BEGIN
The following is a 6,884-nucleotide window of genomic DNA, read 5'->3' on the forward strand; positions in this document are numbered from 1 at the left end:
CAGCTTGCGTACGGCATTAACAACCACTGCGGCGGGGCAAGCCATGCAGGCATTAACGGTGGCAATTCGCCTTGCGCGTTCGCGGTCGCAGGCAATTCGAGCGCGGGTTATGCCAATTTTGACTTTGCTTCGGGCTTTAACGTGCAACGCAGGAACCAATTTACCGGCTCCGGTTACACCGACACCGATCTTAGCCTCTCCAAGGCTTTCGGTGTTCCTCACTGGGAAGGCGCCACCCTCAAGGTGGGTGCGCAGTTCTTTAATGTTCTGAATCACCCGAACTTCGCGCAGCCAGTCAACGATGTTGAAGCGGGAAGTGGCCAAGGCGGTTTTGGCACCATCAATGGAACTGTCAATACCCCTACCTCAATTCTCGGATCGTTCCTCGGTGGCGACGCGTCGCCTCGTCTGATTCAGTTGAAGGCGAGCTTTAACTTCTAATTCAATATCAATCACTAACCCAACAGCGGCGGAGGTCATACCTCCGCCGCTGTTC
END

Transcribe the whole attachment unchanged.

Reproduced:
The following is a 6,884-nucleotide window of genomic DNA, read 5'->3' on the forward strand; positions in this document are numbered from 1 at the left end:
CAGCTTGCGTACGGCATTAACAACCACTGCGGCGGGGCAAGCCATGCAGGCATTAACGGTGGCAATTCGCCTTGCGCGTTCGCGGTCGCAGGCAATTCGAGCGCGGGTTATGCCAATTTTGACTTTGCTTCGGGCTTTAACGTGCAACGCAGGAACCAATTTACCGGCTCCGGTTACACCGACACCGATCTTAGCCTCTCCAAGGCTTTCGGTGTTCCTCACTGGGAAGGCGCCACCCTCAAGGTGGGTGCGCAGTTCTTTAATGTTCTGAATCACCCGAACTTCGCGCAGCCAGTCAACGATGTTGAAGCGGGAAGTGGCCAAGGCGGTTTTGGCACCATCAATGGAACTGTCAATACCCCTACCTCAATTCTCGGATCGTTCCTCGGTGGCGACGCGTCGCCTCGTCTGATTCAGTTGAAGGCGAGCTTTAACTTCTAATTCAATATCAATCACTAACCCAACAGCGGCGGAGGTCATACCTCCGCCGCTGTTC